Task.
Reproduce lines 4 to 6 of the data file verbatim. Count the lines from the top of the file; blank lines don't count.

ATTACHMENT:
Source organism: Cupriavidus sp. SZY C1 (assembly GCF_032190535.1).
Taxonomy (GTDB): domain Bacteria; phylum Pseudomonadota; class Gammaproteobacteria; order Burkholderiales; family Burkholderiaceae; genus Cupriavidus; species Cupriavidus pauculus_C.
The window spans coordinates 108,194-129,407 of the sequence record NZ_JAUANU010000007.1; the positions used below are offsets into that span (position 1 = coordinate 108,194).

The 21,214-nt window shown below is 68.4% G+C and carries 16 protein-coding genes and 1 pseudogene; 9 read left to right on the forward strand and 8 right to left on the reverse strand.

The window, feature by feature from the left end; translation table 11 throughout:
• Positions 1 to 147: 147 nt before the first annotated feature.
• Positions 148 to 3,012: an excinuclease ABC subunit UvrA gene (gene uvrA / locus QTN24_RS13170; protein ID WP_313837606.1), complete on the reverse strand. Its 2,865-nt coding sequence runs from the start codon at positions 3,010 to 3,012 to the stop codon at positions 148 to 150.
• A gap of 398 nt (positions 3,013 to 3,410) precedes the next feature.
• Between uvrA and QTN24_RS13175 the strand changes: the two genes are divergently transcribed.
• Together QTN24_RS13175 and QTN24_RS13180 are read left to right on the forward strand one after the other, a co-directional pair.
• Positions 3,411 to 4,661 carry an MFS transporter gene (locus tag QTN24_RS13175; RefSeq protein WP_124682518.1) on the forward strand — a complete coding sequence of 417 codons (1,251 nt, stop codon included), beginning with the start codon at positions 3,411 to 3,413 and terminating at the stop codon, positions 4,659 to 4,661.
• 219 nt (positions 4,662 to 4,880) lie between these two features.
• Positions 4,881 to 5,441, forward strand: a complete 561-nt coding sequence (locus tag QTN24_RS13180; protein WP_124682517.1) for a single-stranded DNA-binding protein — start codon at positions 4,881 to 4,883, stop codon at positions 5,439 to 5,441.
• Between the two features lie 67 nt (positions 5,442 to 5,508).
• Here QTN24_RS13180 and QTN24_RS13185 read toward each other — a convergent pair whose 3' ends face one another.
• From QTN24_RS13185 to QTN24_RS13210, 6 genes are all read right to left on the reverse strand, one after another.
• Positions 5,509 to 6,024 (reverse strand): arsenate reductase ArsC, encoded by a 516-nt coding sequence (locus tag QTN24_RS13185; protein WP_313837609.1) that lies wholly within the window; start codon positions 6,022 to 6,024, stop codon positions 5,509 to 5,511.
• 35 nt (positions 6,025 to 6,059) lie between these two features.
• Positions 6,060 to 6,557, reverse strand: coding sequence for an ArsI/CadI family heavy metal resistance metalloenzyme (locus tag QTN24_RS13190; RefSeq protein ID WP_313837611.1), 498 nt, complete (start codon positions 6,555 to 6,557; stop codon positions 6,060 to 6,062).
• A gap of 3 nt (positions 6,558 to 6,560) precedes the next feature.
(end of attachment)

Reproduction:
The 21,214-nt window shown below is 68.4% G+C and carries 16 protein-coding genes and 1 pseudogene; 9 read left to right on the forward strand and 8 right to left on the reverse strand.

The window, feature by feature from the left end; translation table 11 throughout:
• Positions 1 to 147: 147 nt before the first annotated feature.